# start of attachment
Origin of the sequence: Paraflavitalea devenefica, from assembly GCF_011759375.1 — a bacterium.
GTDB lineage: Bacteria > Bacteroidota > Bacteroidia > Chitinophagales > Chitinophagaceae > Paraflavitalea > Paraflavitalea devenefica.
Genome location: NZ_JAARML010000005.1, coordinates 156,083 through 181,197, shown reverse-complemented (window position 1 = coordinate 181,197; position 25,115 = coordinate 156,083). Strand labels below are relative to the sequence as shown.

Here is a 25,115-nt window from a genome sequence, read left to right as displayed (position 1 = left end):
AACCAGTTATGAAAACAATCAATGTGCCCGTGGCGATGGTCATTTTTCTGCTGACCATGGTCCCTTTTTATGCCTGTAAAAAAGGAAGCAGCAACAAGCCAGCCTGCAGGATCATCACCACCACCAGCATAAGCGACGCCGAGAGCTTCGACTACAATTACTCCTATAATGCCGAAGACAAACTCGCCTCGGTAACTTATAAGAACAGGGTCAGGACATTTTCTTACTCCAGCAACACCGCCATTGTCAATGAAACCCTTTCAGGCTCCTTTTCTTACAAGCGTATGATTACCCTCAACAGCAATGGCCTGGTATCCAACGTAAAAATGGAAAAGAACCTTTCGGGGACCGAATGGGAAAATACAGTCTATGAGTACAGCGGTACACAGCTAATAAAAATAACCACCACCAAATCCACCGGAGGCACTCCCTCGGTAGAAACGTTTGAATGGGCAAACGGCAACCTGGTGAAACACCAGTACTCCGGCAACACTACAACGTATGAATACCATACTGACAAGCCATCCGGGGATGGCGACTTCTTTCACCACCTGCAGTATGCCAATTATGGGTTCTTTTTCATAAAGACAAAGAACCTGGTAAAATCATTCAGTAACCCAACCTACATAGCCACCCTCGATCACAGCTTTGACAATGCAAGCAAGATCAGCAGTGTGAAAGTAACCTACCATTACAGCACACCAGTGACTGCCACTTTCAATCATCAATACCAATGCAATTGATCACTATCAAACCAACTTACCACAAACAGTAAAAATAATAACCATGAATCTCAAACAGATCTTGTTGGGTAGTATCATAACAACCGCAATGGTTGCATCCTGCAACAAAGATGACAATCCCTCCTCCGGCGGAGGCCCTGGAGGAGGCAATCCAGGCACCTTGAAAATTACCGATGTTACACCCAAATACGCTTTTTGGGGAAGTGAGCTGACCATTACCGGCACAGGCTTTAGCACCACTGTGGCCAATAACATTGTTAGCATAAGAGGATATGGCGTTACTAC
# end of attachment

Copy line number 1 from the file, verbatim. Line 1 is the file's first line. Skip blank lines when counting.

Origin of the sequence: Paraflavitalea devenefica, from assembly GCF_011759375.1 — a bacterium.